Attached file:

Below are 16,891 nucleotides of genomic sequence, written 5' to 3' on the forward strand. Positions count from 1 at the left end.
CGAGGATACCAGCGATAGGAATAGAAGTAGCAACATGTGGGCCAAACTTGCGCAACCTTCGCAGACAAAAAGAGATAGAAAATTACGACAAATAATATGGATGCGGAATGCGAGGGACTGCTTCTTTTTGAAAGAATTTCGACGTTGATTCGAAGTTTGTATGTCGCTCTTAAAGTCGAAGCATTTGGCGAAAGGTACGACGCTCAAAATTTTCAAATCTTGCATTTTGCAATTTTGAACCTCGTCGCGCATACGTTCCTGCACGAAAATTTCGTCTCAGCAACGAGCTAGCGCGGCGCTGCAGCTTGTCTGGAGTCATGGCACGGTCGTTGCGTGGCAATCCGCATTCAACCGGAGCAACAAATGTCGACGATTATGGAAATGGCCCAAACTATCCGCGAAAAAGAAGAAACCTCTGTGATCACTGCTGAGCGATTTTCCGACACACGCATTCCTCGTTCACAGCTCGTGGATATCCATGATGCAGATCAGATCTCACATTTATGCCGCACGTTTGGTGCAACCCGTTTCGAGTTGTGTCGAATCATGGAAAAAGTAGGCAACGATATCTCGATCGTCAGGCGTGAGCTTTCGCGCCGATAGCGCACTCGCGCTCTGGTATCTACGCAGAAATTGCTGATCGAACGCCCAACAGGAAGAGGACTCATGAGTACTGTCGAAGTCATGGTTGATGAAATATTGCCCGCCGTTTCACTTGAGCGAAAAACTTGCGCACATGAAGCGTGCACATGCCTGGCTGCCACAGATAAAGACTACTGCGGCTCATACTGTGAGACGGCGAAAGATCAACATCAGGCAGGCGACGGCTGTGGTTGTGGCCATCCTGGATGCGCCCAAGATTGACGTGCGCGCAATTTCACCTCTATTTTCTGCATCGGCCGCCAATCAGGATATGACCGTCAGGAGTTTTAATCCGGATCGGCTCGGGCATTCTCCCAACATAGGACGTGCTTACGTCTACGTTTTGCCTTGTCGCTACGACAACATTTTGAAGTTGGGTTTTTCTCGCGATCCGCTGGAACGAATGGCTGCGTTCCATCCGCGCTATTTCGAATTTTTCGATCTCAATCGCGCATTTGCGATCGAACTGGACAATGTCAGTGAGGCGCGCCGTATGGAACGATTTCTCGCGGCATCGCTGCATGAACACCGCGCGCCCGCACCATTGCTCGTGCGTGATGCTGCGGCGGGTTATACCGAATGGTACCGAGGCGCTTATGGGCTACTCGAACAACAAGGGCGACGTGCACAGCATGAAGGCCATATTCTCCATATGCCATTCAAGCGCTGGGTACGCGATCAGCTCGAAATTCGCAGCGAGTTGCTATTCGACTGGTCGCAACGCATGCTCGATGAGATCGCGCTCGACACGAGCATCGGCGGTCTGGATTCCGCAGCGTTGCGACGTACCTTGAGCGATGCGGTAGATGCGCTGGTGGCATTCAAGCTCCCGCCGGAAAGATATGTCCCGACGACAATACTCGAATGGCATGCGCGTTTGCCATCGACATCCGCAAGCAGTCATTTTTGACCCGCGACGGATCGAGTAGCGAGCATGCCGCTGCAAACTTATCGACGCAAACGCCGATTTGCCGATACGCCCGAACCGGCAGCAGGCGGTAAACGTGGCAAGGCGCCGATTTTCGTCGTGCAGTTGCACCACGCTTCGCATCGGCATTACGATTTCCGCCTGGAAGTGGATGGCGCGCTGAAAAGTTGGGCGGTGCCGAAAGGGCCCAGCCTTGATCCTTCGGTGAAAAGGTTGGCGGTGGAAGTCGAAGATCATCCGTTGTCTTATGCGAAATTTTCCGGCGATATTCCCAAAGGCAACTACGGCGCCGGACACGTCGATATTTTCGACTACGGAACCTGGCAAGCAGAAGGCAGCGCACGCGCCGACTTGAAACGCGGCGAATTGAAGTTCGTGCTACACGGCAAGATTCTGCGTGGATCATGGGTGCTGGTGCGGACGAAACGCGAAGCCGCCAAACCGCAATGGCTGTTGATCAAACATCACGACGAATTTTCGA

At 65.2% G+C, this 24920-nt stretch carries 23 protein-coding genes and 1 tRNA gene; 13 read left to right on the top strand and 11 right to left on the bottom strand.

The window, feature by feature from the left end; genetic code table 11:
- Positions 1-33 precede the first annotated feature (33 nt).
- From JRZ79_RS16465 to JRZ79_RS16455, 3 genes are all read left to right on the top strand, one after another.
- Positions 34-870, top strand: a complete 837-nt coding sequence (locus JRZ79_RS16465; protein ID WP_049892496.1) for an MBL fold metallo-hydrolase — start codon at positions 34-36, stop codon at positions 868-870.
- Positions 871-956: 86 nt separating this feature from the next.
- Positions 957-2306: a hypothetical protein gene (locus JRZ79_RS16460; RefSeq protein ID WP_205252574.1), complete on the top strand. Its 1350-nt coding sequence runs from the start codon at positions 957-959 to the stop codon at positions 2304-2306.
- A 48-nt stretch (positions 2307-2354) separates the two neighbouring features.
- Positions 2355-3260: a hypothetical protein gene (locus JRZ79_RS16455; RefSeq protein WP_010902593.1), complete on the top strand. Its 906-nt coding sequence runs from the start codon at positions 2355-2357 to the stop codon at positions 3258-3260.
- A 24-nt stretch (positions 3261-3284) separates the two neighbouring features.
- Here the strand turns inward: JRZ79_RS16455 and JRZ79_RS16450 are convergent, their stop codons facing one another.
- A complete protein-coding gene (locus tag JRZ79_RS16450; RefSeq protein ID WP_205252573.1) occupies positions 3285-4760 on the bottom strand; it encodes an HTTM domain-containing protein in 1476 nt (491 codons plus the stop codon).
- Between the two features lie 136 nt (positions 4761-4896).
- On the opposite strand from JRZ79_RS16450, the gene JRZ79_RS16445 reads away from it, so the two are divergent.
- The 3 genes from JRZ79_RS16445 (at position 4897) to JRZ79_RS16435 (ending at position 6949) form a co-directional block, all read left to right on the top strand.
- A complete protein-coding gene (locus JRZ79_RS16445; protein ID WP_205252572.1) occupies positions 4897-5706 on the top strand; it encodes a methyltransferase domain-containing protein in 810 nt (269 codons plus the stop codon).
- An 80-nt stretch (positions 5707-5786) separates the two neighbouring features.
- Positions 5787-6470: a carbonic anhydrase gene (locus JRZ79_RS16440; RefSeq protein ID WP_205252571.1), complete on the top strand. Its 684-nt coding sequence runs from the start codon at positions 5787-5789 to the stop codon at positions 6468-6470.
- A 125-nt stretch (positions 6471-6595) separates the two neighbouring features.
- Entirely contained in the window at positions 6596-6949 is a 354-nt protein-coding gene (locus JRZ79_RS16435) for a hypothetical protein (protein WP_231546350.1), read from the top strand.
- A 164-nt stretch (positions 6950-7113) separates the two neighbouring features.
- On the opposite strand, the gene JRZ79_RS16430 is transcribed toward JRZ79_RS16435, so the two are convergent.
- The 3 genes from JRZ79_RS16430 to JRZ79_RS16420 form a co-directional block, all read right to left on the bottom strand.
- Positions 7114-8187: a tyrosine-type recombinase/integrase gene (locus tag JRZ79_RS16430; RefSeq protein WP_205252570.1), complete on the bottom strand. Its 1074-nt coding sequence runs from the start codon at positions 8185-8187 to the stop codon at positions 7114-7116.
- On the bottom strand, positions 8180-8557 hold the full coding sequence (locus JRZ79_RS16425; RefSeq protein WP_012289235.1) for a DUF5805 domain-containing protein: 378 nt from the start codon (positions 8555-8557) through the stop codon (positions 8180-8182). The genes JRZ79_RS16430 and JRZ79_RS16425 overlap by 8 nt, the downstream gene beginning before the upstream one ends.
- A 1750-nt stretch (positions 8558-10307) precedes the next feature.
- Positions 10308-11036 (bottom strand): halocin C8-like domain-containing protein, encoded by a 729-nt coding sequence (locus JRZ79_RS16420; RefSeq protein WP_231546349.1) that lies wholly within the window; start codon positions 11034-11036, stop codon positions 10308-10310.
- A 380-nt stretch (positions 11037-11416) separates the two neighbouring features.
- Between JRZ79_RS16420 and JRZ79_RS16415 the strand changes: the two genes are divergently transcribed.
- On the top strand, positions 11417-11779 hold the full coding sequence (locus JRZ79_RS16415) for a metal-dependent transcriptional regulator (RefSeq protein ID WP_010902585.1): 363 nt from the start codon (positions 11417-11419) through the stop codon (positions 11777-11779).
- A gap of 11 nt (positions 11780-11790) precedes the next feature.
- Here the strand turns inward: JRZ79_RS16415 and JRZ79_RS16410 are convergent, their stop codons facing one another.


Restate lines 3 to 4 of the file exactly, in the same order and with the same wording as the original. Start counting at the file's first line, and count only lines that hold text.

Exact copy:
At 65.2% G+C, this 24920-nt stretch carries 23 protein-coding genes and 1 tRNA gene; 13 read left to right on the top strand and 11 right to left on the bottom strand.

The window, feature by feature from the left end; genetic code table 11: